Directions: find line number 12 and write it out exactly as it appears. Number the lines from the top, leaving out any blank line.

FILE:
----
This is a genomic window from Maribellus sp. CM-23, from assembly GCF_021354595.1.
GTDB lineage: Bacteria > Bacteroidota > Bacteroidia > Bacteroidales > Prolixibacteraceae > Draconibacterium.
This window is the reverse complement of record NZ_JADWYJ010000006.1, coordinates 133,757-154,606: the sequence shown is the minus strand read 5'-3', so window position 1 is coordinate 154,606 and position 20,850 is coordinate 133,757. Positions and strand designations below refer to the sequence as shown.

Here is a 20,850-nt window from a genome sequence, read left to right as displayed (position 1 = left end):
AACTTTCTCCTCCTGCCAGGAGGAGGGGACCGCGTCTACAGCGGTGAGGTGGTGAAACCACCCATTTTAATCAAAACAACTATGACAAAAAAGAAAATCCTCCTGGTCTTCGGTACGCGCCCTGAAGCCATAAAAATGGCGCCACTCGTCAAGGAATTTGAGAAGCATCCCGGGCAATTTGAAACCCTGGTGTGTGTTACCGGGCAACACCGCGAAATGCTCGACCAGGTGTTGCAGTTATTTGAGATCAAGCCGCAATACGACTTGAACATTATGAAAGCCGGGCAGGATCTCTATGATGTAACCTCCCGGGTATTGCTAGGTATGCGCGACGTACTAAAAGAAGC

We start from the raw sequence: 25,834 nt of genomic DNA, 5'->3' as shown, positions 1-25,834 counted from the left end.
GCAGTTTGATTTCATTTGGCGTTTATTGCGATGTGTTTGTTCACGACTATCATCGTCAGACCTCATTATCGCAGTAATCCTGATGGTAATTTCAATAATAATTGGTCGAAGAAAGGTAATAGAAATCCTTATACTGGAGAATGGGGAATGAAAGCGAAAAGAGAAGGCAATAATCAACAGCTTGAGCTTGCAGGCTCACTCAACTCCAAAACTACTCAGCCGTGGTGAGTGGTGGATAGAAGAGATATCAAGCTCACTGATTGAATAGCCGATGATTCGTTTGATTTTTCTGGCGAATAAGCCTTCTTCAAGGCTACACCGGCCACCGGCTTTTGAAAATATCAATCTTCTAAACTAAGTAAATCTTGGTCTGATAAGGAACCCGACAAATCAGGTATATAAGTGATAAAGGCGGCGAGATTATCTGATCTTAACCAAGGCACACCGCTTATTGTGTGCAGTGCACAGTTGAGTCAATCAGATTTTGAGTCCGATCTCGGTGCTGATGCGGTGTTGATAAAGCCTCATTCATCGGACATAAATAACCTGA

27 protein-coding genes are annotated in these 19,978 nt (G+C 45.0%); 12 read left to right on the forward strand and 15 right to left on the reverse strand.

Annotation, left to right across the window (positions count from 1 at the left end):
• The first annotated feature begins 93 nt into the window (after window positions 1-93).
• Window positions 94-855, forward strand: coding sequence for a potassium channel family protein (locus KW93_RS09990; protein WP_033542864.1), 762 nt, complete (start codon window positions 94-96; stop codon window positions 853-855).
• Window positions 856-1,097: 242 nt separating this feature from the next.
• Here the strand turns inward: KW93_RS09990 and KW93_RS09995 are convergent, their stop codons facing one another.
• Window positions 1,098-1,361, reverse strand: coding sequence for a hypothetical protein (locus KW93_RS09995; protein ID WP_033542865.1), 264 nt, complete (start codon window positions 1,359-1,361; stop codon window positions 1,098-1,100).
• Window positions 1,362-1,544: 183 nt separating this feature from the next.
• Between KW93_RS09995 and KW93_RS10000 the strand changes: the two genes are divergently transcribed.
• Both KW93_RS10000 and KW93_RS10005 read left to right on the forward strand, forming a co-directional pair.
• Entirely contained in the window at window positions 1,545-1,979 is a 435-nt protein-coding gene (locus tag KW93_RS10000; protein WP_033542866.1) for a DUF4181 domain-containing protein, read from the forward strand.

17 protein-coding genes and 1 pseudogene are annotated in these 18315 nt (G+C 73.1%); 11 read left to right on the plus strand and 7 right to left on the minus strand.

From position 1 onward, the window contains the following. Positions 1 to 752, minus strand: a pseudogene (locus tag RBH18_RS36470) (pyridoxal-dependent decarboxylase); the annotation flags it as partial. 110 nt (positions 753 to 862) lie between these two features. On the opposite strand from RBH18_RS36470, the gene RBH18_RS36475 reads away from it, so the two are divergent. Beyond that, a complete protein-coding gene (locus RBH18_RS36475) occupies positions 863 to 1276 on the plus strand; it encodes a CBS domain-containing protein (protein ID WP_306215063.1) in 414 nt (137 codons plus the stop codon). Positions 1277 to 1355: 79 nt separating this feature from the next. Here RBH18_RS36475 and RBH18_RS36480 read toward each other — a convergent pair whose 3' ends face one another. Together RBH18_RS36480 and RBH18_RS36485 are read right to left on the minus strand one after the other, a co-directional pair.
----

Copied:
• Window positions 856-1,097: 242 nt separating this feature from the next.